Newspaper article St Louis Post-Dispatch (MO)

Conflict Deepens in Mammogram Debate

Newspaper article St Louis Post-Dispatch (MO)

Conflict Deepens in Mammogram Debate

Article excerpt

The long, bitter argument over the value of breast cancer screening for women under 50 took a surprising turn Thursday, leaving younger women with conflicting guidance on the value of mammograms.

A panel of experts appointed by the National Cancer Institute reported that there was still too little evidence to justify a government recommendation that all women in their 40s get annual mammograms to help detect cancers. That decision should be left up to each woman and her doctor, the panel said.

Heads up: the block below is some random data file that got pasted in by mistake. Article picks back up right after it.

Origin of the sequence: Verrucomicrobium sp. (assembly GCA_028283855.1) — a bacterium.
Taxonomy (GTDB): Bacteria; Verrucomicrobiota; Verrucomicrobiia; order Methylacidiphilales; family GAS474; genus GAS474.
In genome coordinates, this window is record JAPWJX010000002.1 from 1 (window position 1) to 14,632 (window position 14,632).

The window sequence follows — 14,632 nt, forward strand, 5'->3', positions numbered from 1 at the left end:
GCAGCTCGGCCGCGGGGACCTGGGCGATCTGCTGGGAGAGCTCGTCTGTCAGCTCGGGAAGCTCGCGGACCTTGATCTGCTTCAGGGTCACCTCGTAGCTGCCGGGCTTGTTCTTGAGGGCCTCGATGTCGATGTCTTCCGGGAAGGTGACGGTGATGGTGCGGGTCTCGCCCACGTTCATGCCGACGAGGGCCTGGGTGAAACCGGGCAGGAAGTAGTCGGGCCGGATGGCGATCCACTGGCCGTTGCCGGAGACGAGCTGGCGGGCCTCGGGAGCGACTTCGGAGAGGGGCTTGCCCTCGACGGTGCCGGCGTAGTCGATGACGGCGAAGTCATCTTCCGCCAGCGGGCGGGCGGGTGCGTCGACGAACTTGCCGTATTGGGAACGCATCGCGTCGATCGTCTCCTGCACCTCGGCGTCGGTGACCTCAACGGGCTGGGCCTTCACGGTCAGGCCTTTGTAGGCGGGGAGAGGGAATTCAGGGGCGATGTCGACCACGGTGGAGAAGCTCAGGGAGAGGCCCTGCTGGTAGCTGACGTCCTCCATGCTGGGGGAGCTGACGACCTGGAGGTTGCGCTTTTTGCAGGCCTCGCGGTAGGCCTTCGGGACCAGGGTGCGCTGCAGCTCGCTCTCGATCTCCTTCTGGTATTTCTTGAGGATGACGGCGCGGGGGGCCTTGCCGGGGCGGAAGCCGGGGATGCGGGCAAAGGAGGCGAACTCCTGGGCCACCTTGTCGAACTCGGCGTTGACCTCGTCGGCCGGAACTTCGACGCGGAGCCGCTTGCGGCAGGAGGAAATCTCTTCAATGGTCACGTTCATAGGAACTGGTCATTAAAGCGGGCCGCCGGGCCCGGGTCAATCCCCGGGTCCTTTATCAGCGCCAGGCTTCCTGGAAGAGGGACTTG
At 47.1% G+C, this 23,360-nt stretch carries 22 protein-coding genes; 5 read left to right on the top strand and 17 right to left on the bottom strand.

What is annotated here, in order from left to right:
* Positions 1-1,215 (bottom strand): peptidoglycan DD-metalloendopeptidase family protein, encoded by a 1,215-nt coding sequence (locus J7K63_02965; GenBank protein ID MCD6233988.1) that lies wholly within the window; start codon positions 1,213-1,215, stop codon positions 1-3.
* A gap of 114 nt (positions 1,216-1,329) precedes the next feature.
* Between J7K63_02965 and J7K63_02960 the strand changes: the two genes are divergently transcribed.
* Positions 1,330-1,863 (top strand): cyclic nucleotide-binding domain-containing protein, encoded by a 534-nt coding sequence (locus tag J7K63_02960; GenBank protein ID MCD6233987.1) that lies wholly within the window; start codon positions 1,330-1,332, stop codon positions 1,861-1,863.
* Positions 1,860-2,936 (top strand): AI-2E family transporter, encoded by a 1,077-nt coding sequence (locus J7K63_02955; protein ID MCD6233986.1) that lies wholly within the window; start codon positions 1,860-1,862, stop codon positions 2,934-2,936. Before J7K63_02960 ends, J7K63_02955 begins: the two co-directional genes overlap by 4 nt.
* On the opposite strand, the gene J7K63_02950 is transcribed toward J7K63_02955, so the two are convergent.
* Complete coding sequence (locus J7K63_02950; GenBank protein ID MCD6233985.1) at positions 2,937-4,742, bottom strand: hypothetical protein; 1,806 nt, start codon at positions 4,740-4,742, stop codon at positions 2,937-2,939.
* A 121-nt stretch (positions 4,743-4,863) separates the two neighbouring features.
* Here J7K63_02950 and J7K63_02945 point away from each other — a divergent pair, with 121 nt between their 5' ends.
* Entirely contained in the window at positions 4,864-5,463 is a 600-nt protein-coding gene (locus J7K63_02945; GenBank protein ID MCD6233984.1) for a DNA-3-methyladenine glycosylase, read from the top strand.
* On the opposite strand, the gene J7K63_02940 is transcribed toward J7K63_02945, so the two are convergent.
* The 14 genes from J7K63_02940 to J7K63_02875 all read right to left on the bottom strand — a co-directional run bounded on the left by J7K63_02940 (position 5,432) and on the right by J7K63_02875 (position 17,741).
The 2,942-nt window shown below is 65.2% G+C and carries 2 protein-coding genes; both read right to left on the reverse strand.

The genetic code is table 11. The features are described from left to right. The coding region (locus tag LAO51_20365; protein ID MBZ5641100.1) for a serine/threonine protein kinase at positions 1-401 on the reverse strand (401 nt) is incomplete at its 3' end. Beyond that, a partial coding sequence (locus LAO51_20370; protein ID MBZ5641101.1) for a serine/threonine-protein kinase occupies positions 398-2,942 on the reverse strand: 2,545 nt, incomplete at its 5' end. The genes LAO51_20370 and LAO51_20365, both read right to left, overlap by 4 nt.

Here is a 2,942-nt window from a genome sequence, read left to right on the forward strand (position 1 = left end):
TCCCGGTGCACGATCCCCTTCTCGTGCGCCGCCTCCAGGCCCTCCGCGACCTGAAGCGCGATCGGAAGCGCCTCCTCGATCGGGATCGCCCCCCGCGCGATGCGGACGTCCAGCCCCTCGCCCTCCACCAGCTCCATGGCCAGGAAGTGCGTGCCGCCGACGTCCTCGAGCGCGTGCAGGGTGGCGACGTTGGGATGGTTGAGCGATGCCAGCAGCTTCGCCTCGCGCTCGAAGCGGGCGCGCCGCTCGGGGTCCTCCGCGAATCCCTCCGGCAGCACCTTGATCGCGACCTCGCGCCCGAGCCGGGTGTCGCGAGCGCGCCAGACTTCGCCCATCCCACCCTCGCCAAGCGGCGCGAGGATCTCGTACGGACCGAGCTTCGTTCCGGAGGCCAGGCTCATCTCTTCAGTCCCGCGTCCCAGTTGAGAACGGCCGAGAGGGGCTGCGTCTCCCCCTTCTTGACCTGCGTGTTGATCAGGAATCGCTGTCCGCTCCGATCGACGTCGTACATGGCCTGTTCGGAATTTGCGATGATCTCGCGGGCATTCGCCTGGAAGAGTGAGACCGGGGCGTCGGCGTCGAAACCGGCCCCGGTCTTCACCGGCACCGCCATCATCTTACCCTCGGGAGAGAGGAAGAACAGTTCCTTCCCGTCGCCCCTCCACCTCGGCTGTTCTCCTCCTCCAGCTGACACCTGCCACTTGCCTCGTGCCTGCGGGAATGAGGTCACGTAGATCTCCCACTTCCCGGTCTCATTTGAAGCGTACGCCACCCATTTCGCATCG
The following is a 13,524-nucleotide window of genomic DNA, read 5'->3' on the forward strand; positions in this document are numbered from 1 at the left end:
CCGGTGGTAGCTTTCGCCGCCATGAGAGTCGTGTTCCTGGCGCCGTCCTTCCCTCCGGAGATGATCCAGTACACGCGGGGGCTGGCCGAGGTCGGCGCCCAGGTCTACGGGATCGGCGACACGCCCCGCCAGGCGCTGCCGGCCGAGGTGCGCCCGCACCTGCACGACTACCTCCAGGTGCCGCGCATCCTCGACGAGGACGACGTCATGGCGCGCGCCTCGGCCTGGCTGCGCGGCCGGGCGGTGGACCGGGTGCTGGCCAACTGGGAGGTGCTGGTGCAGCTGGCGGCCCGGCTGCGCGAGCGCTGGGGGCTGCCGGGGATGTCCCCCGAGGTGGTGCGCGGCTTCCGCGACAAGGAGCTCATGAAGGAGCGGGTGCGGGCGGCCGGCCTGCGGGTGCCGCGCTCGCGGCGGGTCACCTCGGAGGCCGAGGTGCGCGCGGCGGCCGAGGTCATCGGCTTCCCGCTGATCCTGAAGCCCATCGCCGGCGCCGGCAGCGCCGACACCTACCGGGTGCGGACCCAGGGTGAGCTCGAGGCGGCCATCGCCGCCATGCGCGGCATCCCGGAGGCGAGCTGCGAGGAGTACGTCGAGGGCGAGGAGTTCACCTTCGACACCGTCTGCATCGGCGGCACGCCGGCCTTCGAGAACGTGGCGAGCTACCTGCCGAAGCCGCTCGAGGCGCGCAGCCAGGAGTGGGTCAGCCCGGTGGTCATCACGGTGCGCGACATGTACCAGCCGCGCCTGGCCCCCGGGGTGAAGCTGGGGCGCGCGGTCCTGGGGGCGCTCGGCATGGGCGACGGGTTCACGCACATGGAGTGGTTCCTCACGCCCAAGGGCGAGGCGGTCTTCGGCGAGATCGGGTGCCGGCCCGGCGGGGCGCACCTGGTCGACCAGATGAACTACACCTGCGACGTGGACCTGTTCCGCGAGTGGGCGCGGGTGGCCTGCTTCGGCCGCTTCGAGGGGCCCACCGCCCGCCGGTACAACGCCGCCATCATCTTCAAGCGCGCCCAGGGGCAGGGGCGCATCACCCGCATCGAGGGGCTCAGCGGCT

But the director of the cancer institute immediately challenged its conclusions. So did the American Cancer Society. "The data supporting the benefit of screening women in their 40s is stronger than it had been," said the institute's director, Dr. Richard K lausner. "Women need to know that." He cited five recent studies in Sweden indicating that women who started getting mammograms in their 40s suffered 20-30 percent fewer cancer deaths than women who were not screened. Earlier studies were less clear. There is general agreement that mammograms after the age of 50 are beneficial and reduce the cancer death rate by about 35 percent. But the relative risks and benefits of screening for younger women have generated enormous controversy. Breast cancer is the leading cause of death among women in their 40s but is still relatively uncommon. A 40-year-old woman has a 2 percent chance of being diagnosed with breast cancer by the time she is 50, and a 3-in-1,000 chance of dying from the disease. The risks of breast X-rays include exposure to radiation, which itself can lead to cancer, as well as the possibility of a misleading false alarm, which can cause emotional distress, the loss of insurance or an unnecessary mastectomy. These risks are justified in the case of women over 50, said Dr. Leon Gordis, a professor of epidemiology at Johns Hopkins School of Medicine in Baltimore, who headed the panel. But younger women must balance them against the uncertain benefits of early detection of cancer, he said. The so-called "consensus development panel" was set up in hopes that it would clear up the confusion of conflicting advice. The eight women and five men - eight of them doctors - reviewed more than 130 scientific studies and spent three days listening to speakers on all sides of the issue, including breast cancer survivors, physicians, researchers and medical statisticians. But instead of reaching a consensus, the panel seems likely to increase the uncertainty and anxiety of younger women who are unsure what they should do to reduce the risk of dying of breast cancer. "That concerns me," said Klausner, a leading cancer researcher before he took over the federally run institute in 1993. "I am concerned that women are not being given all the evidence they need in this report. …

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